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Energy roundup april

Energy Roundup: April 2024

By Let's Talk Power | Posted April 30, 2024

Welcome to our first issue of Energy Roundup. Each quarter, we’ll bring you all the latest news, views and insights to help you navigate the ever-changing complexities of the energy industry. 

UK power and gas markets

The year has started with some relief for customers as UK power and gas prices have generally been going down, but they're still higher and more volatile than before the energy crisis. 

Europe has had back-to-back mild winters in recent years and less demand for energy, which means we’re less susceptible to supply issues. This, along with more LNG (Liquefied Natural Gas) and nuclear power from France, has increased European stability. In fact, we left winter with record storage levels this year.

However, the global gas market is still delicate, with demand recovering around the globe, whilst geopolitical risks still pose supply uncertainty.

Our Wholesale Market Services experts closely monitor any changes in the market. Stay informed on the latest developments by signing up to our next Power Market webinar.

Power Market Webinar
Thursday 23 May at 2 pm
Join James Chaplin, Senior Manager of Curve Trading, for the next instalment of power market updates. James will help you navigate the current developments in the UK power market and provide an outlook on future prices.
Register here

A brief outlook of non-energy costs

While energy costs are fairly straightforward, non-energy costs can be more complex. They include a range of government and third-party charges to cover the cost of transporting your energy. 


Balancing Service Use of System (BSUoS) charges reflect the day-to-day operational costs of balancing the transmission system. The cost of BSUoS is influenced by the wholesale cost of electricity, with National Grid required to pay market-reflective rates to generators to provide generation, should the system require it. 

The high wholesale prices over the past year have seen a corresponding spike in balancing costs, which are then recovered from consumers via the BSUoS charge on energy bills.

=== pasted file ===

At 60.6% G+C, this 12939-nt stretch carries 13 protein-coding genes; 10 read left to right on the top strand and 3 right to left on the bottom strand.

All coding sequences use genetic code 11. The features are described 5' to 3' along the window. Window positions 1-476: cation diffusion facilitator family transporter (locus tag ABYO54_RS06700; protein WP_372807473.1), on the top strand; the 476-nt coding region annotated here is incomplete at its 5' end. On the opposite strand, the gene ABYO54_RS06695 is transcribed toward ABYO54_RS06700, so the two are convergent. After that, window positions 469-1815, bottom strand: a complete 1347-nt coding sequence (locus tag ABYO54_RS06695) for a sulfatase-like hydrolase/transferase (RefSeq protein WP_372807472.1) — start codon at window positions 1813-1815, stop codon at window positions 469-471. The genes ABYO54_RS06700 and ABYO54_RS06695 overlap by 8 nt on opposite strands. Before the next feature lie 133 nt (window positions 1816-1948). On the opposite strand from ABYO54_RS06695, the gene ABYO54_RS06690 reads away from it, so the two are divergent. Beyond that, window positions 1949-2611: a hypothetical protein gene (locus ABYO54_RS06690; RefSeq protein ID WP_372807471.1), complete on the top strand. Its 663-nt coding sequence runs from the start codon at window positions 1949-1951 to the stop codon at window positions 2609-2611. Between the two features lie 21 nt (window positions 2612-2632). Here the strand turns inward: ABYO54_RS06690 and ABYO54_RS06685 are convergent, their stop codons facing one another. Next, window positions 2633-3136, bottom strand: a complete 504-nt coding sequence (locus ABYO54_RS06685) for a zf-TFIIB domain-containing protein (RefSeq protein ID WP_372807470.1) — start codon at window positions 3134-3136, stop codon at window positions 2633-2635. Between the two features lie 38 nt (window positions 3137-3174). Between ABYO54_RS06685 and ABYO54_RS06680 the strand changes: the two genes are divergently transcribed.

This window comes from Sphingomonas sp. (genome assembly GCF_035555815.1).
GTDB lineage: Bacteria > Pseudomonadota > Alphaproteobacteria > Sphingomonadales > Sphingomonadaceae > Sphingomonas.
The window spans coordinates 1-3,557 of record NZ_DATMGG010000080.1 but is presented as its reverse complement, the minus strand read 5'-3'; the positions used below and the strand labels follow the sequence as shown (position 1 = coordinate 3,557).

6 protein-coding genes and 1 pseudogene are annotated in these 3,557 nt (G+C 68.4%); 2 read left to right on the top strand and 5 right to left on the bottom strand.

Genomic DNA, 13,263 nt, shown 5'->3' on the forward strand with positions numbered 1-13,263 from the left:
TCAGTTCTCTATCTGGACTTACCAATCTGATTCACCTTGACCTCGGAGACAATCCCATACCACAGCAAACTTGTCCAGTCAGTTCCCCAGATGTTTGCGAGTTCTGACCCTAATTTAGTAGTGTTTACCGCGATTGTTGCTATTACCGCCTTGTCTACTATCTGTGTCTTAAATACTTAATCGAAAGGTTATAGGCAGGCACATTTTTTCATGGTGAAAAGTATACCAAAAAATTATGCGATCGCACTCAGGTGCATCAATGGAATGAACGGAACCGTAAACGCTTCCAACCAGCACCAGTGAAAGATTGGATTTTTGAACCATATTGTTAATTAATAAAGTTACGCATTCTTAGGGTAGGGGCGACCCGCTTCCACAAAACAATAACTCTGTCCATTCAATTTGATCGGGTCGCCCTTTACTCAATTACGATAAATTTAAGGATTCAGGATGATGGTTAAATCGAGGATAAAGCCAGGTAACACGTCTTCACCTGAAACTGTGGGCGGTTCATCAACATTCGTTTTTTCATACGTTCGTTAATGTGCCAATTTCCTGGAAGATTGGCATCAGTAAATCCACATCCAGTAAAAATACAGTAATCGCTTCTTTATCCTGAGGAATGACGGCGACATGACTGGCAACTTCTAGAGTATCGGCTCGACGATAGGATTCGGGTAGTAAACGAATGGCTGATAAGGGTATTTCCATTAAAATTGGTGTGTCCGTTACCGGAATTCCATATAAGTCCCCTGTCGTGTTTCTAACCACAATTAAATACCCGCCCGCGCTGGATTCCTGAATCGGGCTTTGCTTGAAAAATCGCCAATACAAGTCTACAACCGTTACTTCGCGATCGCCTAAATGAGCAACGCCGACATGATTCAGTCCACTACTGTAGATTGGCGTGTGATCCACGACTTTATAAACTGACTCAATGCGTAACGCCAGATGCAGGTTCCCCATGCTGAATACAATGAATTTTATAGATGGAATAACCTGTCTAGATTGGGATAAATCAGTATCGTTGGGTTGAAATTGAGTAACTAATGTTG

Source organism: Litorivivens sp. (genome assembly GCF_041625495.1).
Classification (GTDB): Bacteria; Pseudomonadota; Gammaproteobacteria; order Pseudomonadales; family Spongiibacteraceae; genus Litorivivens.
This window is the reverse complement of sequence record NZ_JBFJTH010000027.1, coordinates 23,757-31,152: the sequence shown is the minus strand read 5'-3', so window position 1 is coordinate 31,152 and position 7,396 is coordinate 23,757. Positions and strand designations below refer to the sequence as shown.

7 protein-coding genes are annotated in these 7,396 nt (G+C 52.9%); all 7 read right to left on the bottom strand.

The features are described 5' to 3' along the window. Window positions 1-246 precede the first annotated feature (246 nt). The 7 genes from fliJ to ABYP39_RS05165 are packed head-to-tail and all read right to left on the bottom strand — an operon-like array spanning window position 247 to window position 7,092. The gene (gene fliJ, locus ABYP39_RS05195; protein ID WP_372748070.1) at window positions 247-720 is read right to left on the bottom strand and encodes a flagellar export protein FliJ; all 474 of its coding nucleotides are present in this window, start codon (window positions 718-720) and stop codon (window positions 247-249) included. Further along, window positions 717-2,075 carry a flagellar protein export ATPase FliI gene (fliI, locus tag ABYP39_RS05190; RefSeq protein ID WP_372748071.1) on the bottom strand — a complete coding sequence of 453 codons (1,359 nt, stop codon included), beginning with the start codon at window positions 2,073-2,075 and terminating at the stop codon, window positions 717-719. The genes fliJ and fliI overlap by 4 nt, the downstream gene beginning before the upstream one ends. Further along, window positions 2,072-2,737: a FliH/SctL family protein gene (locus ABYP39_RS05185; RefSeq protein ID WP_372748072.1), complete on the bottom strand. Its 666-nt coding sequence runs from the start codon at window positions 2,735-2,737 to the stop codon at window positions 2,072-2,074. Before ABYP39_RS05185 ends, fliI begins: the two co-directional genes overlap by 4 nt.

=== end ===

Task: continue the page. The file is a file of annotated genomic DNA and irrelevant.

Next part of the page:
With the potential escalation in geopolitical tensions or adverse weather conditions leading to tariff adjustments, the short-term risk persists. In the long term, balancing the Grid will become more challenging with increasing intermittent generation from sources like offshore wind farms, which will likely drive up BSUoS costs.


Transmission Network Use of System (TNUoS) charges recover the cost of installing and maintaining the transmission system. National Grid released the final TNUoS tariffs for 2024/25 in January, reflecting a decrease of around £200m compared to the previous year, attributed largely to temporary tax relief on investments set to expire in early 2026. 

However, the need for grid expansion to accommodate renewable projects like offshore wind farms and support increased electrification of transport and heat suggests higher TNUoS costs could be coming in the future.

BSUoS and TNUoS are just two of many different non-energy costs. For more information, sign up for our next Monitor webinar.

Monitor (NECs explained) webinar
Thursday 13 June at 11 am
Join us as we take a deeper dive into our second Monitor in 2024, the quarterly report covering non-energy costs. In this webinar, our experts will share more detailed updates on how the current non-energy costs impact businesses.
Register here


Energy in the news

This past quarter, we have seen many regulatory changes in the energy sector, with a focus on better transparency and driving the transition to Net Zero. Here are our top three: